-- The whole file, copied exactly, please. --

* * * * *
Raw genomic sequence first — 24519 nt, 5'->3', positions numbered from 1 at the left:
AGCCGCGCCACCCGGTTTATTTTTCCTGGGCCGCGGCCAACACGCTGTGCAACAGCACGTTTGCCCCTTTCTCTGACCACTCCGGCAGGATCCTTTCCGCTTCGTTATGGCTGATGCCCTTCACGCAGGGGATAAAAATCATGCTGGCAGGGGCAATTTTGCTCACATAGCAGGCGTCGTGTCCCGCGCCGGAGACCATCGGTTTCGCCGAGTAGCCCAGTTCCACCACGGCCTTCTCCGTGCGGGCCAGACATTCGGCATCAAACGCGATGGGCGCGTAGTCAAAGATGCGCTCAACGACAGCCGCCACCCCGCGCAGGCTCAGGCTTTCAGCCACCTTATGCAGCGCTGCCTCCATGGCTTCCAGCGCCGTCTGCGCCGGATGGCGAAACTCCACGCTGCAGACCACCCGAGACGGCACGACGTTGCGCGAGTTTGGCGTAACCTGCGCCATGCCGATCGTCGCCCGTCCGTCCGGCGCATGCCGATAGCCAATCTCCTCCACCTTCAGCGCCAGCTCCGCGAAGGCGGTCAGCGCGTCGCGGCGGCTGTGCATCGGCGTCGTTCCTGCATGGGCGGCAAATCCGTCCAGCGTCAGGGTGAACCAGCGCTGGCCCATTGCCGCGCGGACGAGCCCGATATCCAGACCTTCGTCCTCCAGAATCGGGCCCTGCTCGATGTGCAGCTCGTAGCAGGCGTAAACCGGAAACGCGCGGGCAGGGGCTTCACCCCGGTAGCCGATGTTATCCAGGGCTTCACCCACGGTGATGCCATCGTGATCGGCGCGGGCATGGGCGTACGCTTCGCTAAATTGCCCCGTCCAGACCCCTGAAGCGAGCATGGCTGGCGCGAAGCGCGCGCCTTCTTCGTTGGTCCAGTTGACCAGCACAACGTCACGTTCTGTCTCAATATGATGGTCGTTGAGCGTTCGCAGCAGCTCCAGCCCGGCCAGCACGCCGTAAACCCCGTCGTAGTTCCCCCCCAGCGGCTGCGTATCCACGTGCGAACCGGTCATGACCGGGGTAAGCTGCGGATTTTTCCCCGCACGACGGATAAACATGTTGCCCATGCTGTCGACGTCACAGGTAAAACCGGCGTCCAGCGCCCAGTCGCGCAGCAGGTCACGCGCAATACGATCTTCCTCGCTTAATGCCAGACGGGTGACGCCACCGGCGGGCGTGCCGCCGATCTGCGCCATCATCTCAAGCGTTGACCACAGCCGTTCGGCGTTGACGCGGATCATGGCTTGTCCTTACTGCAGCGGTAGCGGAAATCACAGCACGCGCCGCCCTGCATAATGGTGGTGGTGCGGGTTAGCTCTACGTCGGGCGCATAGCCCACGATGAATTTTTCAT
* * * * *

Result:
Raw genomic sequence first — 24519 nt, 5'->3', positions numbered from 1 at the left:
AGCCGCGCCACCCGGTTTATTTTTCCTGGGCCGCGGCCAACACGCTGTGCAACAGCACGTTTGCCCCTTTCTCTGACCACTCCGGCAGGATCCTTTCCGCTTCGTTATGGCTGATGCCCTTCACGCAGGGGATAAAAATCATGCTGGCAGGGGCAATTTTGCTCACATAGCAGGCGTCGTGTCCCGCGCCGGAGACCATCGGTTTCGCCGAGTAGCCCAGTTCCACCACGGCCTTCTCCGTGCGGGCCAGACATTCGGCATCAAACGCGATGGGCGCGTAGTCAAAGATGCGCTCAACGACAGCCGCCACCCCGCGCAGGCTCAGGCTTTCAGCCACCTTATGCAGCGCTGCCTCCATGGCTTCCAGCGCCGTCTGCGCCGGATGGCGAAACTCCACGCTGCAGACCACCCGAGACGGCACGACGTTGCGCGAGTTTGGCGTAACCTGCGCCATGCCGATCGTCGCCCGTCCGTCCGGCGCATGCCGATAGCCAATCTCCTCCACCTTCAGCGCCAGCTCCGCGAAGGCGGTCAGCGCGTCGCGGCGGCTGTGCATCGGCGTCGTTCCTGCATGGGCGGCAAATCCGTCCAGCGTCAGGGTGAACCAGCGCTGGCCCATTGCCGCGCGGACGAGCCCGATATCCAGACCTTCGTCCTCCAGAATCGGGCCCTGCTCGATGTGCAGCTCGTAGCAGGCGTAAACCGGAAACGCGCGGGCAGGGGCTTCACCCCGGTAGCCGATGTTATCCAGGGCTTCACCCACGGTGATGCCATCGTGATCGGCGCGGGCATGGGCGTACGCTTCGCTAAATTGCCCCGTCCAGACCCCTGAAGCGAGCATGGCTGGCGCGAAGCGCGCGCCTTCTTCGTTGGTCCAGTTGACCAGCACAACGTCACGTTCTGTCTCAATATGATGGTCGTTGAGCGTTCGCAGCAGCTCCAGCCCGGCCAGCACGCCGTAAACCCCGTCGTAGTTCCCCCCCAGCGGCTGCGTATCCACGTGCGAACCGGTCATGACCGGGGTAAGCTGCGGATTTTTCCCCGCACGACGGATAAACATGTTGCCCATGCTGTCGACGTCACAGGTAAAACCGGCGTCCAGCGCCCAGTCGCGCAGCAGGTCACGCGCAATACGATCTTCCTCGCTTAATGCCAGACGGGTGACGCCACCGGCGGGCGTGCCGCCGATCTGCGCCATCATCTCAAGCGTTGACCACAGCCGTTCGGCGTTGACGCGGATCATGGCTTGTCCTTACTGCAGCGGTAGCGGAAATCACAGCACGCGCCGCCCTGCATAATGGTGGTGGTGCGGGTTAGCTCTACGTCGGGCGCATAGCCCACGATGAATTTTTCAT